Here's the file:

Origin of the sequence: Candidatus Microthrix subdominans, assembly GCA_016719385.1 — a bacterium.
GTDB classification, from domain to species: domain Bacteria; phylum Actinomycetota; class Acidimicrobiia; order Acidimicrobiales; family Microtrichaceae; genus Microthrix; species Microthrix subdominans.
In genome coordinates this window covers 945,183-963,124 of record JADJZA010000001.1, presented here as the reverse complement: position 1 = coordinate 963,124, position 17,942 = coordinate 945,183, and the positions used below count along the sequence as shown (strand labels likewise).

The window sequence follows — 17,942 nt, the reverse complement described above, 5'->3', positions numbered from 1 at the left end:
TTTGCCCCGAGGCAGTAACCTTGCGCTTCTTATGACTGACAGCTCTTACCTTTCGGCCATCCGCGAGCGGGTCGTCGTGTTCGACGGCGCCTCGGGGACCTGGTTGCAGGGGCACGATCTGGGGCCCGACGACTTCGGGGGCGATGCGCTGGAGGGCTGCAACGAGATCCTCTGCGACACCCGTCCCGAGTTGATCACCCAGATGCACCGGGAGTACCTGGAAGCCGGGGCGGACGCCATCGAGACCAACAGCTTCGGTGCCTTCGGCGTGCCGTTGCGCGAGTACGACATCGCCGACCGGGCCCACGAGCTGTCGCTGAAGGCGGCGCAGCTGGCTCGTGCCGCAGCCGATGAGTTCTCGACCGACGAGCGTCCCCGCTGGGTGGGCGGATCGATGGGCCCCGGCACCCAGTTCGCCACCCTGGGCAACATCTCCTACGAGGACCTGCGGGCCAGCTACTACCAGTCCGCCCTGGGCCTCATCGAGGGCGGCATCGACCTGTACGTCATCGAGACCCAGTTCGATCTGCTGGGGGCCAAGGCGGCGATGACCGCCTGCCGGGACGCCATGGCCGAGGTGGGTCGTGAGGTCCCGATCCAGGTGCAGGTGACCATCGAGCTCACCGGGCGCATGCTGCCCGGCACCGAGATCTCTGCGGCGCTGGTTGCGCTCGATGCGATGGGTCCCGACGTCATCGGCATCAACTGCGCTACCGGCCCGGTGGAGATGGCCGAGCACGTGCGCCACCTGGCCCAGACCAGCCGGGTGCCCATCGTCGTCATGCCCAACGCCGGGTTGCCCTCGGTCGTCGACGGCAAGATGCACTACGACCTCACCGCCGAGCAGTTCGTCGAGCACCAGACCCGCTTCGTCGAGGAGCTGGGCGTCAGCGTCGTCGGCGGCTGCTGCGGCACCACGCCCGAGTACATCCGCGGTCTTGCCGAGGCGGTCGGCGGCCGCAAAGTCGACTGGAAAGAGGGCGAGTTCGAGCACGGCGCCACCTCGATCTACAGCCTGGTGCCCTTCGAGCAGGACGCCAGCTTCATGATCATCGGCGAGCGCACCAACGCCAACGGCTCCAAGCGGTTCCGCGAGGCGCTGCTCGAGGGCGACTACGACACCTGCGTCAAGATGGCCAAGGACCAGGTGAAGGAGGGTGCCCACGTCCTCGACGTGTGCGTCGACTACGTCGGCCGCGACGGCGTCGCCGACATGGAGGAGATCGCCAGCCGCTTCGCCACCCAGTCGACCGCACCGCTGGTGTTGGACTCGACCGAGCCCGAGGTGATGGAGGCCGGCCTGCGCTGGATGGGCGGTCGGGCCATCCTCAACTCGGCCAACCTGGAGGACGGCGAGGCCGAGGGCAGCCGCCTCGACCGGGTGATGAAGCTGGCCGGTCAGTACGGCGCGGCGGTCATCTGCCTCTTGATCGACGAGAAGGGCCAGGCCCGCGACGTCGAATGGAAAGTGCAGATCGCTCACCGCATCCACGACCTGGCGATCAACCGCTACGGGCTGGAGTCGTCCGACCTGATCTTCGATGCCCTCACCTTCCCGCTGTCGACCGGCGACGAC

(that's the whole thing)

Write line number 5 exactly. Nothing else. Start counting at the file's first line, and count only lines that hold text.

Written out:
TTTGCCCCGAGGCAGTAACCTTGCGCTTCTTATGACTGACAGCTCTTACCTTTCGGCCATCCGCGAGCGGGTCGTCGTGTTCGACGGCGCCTCGGGGACCTGGTTGCAGGGGCACGATCTGGGGCCCGACGACTTCGGGGGCGATGCGCTGGAGGGCTGCAACGAGATCCTCTGCGACACCCGTCCCGAGTTGATCACCCAGATGCACCGGGAGTACCTGGAAGCCGGGGCGGACGCCATCGAGACCAACAGCTTCGGTGCCTTCGGCGTGCCGTTGCGCGAGTACGACATCGCCGACCGGGCCCACGAGCTGTCGCTGAAGGCGGCGCAGCTGGCTCGTGCCGCAGCCGATGAGTTCTCGACCGACGAGCGTCCCCGCTGGGTGGGCGGATCGATGGGCCCCGGCACCCAGTTCGCCACCCTGGGCAACATCTCCTACGAGGACCTGCGGGCCAGCTACTACCAGTCCGCCCTGGGCCTCATCGAGGGCGGCATCGACCTGTACGTCATCGAGACCCAGTTCGATCTGCTGGGGGCCAAGGCGGCGATGACCGCCTGCCGGGACGCCATGGCCGAGGTGGGTCGTGAGGTCCCGATCCAGGTGCAGGTGACCATCGAGCTCACCGGGCGCATGCTGCCCGGCACCGAGATCTCTGCGGCGCTGGTTGCGCTCGATGCGATGGGTCCCGACGTCATCGGCATCAACTGCGCTACCGGCCCGGTGGAGATGGCCGAGCACGTGCGCCACCTGGCCCAGACCAGCCGGGTGCCCATCGTCGTCATGCCCAACGCCGGGTTGCCCTCGGTCGTCGACGGCAAGATGCACTACGACCTCACCGCCGAGCAGTTCGTCGAGCACCAGACCCGCTTCGTCGAGGAGCTGGGCGTCAGCGTCGTCGGCGGCTGCTGCGGCACCACGCCCGAGTACATCCGCGGTCTTGCCGAGGCGGTCGGCGGCCGCAAAGTCGACTGGAAAGAGGGCGAGTTCGAGCACGGCGCCACCTCGATCTACAGCCTGGTGCCCTTCGAGCAGGACGCCAGCTTCATGATCATCGGCGAGCGCACCAACGCCAACGGCTCCAAGCGGTTCCGCGAGGCGCTGCTCGAGGGCGACTACGACACCTGCGTCAAGATGGCCAAGGACCAGGTGAAGGAGGGTGCCCACGTCCTCGACGTGTGCGTCGACTACGTCGGCCGCGACGGCGTCGCCGACATGGAGGAGATCGCCAGCCGCTTCGCCACCCAGTCGACCGCACCGCTGGTGTTGGACTCGACCGAGCCCGAGGTGATGGAGGCCGGCCTGCGCTGGATGGGCGGTCGGGCCATCCTCAACTCGGCCAACCTGGAGGACGGCGAGGCCGAGGGCAGCCGCCTCGACCGGGTGATGAAGCTGGCCGGTCAGTACGGCGCGGCGGTCATCTGCCTCTTGATCGACGAGAAGGGCCAGGCCCGCGACGTCGAATGGAAAGTGCAGATCGCTCACCGCATCCACGACCTGGCGATCAACCGCTACGGGCTGGAGTCGTCCGACCTGATCTTCGATGCCCTCACCTTCCCGCTGTCGACCGGCGACGAC